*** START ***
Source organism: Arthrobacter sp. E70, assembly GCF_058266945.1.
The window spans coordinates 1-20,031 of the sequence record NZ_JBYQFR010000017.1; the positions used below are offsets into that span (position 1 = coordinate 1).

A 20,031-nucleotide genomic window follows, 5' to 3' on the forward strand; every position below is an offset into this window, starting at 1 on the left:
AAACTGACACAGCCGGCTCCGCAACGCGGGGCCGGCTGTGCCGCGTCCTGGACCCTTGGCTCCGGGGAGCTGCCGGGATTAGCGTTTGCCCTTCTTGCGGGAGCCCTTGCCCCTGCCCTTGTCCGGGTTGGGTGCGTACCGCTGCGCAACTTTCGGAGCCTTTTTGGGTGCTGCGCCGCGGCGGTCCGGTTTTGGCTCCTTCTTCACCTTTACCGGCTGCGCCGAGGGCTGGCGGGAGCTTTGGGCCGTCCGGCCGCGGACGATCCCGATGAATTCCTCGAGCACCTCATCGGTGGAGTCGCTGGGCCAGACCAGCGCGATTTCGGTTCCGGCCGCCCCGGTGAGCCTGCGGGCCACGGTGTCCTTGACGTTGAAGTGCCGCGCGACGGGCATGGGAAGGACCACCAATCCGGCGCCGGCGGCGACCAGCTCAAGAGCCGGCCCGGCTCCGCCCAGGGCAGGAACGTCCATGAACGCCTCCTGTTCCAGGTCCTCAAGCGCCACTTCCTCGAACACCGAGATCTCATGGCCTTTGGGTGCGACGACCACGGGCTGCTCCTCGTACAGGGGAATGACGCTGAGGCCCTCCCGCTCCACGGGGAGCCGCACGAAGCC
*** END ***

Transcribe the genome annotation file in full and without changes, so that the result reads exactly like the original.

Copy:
Source organism: Arthrobacter sp. E70, assembly GCF_058266945.1.
The window spans coordinates 1-20,031 of the sequence record NZ_JBYQFR010000017.1; the positions used below are offsets into that span (position 1 = coordinate 1).

A 20,031-nucleotide genomic window follows, 5' to 3' on the forward strand; every position below is an offset into this window, starting at 1 on the left:
AAACTGACACAGCCGGCTCCGCAACGCGGGGCCGGCTGTGCCGCGTCCTGGACCCTTGGCTCCGGGGAGCTGCCGGGATTAGCGTTTGCCCTTCTTGCGGGAGCCCTTGCCCCTGCCCTTGTCCGGGTTGGGTGCGTACCGCTGCGCAACTTTCGGAGCCTTTTTGGGTGCTGCGCCGCGGCGGTCCGGTTTTGGCTCCTTCTTCACCTTTACCGGCTGCGCCGAGGGCTGGCGGGAGCTTTGGGCCGTCCGGCCGCGGACGATCCCGATGAATTCCTCGAGCACCTCATCGGTGGAGTCGCTGGGCCAGACCAGCGCGATTTCGGTTCCGGCCGCCCCGGTGAGCCTGCGGGCCACGGTGTCCTTGACGTTGAAGTGCCGCGCGACGGGCATGGGAAGGACCACCAATCCGGCGCCGGCGGCGACCAGCTCAAGAGCCGGCCCGGCTCCGCCCAGGGCAGGAACGTCCATGAACGCCTCCTGTTCCAGGTCCTCAAGCGCCACTTCCTCGAACACCGAGATCTCATGGCCTTTGGGTGCGACGACCACGGGCTGCTCCTCGTACAGGGGAATGACGCTGAGGCCCTCCCGCTCCACGGGGAGCCGCACGAAGCC